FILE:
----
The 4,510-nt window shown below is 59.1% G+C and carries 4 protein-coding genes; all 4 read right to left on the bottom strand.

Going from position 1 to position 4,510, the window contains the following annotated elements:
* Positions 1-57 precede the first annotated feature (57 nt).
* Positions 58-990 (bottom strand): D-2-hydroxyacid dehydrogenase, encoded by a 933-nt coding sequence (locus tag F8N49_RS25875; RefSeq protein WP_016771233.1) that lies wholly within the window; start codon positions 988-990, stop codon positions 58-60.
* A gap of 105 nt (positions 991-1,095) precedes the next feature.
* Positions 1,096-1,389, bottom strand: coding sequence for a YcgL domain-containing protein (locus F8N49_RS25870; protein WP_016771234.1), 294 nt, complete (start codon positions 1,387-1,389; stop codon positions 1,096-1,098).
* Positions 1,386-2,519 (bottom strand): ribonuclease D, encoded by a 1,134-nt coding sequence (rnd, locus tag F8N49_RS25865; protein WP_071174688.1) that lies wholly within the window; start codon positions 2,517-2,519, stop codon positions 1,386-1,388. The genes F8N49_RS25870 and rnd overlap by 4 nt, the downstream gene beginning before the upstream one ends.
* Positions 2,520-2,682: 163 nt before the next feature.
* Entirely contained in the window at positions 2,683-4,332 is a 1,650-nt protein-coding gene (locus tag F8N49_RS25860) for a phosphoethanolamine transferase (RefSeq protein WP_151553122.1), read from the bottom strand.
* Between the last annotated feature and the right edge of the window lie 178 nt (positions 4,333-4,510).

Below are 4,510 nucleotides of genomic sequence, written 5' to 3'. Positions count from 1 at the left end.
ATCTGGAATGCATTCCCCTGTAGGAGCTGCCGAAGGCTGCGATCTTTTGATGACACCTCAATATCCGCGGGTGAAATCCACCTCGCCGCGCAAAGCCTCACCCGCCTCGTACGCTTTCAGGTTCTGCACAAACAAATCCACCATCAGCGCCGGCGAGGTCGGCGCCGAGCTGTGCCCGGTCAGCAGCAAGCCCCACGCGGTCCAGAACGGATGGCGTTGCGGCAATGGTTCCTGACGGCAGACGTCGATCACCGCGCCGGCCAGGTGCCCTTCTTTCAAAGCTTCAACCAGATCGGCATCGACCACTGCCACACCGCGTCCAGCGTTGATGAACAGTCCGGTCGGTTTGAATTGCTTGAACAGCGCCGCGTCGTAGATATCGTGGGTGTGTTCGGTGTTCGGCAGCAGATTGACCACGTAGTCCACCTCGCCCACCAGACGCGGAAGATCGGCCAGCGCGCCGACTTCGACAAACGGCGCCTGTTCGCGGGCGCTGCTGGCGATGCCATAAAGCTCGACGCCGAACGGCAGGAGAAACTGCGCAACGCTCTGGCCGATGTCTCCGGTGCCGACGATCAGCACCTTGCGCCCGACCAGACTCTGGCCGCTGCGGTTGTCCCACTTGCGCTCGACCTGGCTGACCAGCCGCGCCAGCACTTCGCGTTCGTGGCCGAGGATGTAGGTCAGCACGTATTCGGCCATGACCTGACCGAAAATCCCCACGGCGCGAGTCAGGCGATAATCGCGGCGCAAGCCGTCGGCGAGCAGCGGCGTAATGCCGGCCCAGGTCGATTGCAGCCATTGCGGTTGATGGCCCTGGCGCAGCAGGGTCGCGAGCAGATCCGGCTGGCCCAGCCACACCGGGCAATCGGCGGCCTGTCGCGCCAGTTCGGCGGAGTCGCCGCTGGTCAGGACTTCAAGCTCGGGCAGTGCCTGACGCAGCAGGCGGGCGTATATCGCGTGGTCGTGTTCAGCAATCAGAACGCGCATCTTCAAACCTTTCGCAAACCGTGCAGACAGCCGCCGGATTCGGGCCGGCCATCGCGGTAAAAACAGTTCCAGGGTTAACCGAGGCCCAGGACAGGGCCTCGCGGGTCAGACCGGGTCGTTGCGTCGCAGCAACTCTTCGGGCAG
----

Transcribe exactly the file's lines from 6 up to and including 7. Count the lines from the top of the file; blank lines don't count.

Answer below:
* Positions 1,096-1,389, bottom strand: coding sequence for a YcgL domain-containing protein (locus F8N49_RS25870; protein WP_016771234.1), 294 nt, complete (start codon positions 1,387-1,389; stop codon positions 1,096-1,098).
* Positions 1,386-2,519 (bottom strand): ribonuclease D, encoded by a 1,134-nt coding sequence (rnd, locus tag F8N49_RS25865; protein WP_071174688.1) that lies wholly within the window; start codon positions 2,517-2,519, stop codon positions 1,386-1,388. The genes F8N49_RS25870 and rnd overlap by 4 nt, the downstream gene beginning before the upstream one ends.